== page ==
Government 2.0?

It’s worth remembering that the people who invented democracy viewed the free flow of information as absolutely critical to the success of their experiment. This fact was not lost on America’s Founding Fathers, who remarked that “our liberty cannot be guarded but by liberty of the press” (Thomas Jefferson) and that any attempt at democracy without widespread public access to information would amount to “a prologue to a farce, or a tragedy, or perhaps both.” (James Madison)

When Madison and Jefferson got all giddy about a free press, they were literally referring to the printing press. When the Constitution and its Bill of Rights were drafted, they didn’t know about Google. They didn’t even have Alta Vista or Meta-Crawler. The technological advances that we all take for granted were utterly inconceivable when democracy was dreamed up.

So, if the means of acquiring information are now exponentially more sophisticated and instantaneous than they were back then, shouldn’t it follow that public participation in government – true democracy – is now more attainable than ever?

Maybe. It depends on how well the government embraces technology and new media.

Obama can has Internets for change.

Welcome to the future: Obama can has Internets for change.
Credit: PhotoshopTalent.com

To be sure, the Internet has already begun to have a dramatic impact on the news media, politics and the flow of information, even without the aid of government policy. Imagine how things will look in 10 years if the government jumps on the Internet bandwagon we’ve all been gleefully riding for years.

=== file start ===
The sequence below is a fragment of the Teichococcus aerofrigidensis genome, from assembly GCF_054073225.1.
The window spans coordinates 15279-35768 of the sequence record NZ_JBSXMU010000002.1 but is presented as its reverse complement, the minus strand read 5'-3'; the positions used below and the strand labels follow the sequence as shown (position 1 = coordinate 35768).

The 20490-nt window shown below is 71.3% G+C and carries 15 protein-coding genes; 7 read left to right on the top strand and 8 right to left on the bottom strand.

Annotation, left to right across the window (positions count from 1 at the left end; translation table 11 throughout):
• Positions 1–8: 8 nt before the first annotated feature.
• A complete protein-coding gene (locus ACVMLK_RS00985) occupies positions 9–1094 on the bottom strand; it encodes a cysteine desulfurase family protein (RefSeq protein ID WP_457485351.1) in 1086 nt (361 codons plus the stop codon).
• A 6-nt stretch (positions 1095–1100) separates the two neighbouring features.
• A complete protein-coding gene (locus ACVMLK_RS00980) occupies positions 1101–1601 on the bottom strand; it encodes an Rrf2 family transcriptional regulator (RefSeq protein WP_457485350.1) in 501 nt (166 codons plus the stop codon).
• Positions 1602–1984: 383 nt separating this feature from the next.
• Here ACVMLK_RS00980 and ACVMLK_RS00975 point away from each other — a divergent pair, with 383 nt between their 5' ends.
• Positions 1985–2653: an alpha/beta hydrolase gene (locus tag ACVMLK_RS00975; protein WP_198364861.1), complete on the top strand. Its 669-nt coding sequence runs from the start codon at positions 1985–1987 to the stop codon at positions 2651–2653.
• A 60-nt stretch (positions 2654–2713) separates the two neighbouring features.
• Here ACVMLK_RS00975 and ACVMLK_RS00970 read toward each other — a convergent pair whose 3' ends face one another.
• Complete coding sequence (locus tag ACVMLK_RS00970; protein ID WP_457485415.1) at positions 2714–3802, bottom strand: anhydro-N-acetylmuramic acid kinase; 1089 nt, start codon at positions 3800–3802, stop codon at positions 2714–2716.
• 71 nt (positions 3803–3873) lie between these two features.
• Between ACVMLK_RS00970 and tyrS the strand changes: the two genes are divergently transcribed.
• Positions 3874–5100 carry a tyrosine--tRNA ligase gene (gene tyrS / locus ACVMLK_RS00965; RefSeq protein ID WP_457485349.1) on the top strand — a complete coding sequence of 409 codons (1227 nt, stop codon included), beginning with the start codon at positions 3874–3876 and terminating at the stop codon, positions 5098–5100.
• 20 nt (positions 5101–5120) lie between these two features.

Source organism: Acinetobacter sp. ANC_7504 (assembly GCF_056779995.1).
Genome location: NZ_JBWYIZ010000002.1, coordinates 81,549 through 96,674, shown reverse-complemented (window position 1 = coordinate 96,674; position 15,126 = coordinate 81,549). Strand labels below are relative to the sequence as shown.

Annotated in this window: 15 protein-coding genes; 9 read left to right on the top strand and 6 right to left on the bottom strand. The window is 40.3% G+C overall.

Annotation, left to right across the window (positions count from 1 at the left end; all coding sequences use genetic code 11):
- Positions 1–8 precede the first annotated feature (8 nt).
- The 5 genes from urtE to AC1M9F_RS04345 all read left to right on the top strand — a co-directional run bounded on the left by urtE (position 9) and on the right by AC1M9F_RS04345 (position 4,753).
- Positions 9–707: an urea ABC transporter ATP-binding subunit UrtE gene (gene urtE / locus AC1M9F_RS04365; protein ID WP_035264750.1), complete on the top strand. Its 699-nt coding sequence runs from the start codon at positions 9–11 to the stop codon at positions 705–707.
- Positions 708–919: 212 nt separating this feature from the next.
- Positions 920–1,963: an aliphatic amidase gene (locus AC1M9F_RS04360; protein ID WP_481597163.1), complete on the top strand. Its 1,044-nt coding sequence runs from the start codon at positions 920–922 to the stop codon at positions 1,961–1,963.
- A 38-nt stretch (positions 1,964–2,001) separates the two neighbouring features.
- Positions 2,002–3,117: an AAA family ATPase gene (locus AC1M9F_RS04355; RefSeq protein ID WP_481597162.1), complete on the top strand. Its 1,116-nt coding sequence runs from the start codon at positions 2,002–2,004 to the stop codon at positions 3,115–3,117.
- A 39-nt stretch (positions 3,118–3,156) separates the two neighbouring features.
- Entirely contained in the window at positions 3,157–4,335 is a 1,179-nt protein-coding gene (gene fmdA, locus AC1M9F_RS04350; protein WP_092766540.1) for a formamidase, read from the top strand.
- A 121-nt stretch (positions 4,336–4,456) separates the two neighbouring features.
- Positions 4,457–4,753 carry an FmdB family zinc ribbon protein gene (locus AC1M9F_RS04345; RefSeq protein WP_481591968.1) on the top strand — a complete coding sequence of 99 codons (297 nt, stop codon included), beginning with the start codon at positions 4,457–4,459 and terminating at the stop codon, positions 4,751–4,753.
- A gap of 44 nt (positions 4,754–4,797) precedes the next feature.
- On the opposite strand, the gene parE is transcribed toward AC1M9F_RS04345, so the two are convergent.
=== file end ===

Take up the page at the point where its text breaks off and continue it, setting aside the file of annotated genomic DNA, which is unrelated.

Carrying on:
Some of Obama’s proposals:

  • Obama proposes making essential data about government programs and spending readily available online for citizens to view and analyze.
  • Under the Obama plan, citizens will be solicited for input on some (they don’t say which) important public policy decisions via the Web.
  • Obama will require his cabinet members to webcast internal meetings and deliberations online, as well as provide the means for the public to participate in such meetings.
  • Any “non-emergency” legislation will be available on the White House website for five days so that citizens can read and comment on it before it gets signed.
  • Modern web technologies like blogs, wikis and social networking sites will be used for cross-departmental communication and collaboration within the federal government.
  • All of the above will be overseen by the nation’s first Chief Technology Officer (CTO), whom Obama will appoint. This new cabinet-level position will ensure adherence to the latest standards and best practices in technology across the federal government. Anybody who’s ever tried to navigate any government Web site knows how important this is.

It is worth noting that although issues like media ownership reform and net neutrality have begun to capture some public attention in the last five years, there is no overwhelming public demand for things like next-generation broadband adoption, the first-ever appointment of a federal CTO or using the Web to make government more transparent.

In other words, these are all things that either candidate could easily get away with not promising, or even talking much about. But the Obama campaign has decided to take these issues seriously on its own accord, consulting tech industry heavyweights and paling around with Google’s leadership.

Only time will tell, of course, if President Obama will make good on all of these promises. But the mere fact that he’s even making them is a pretty good sign.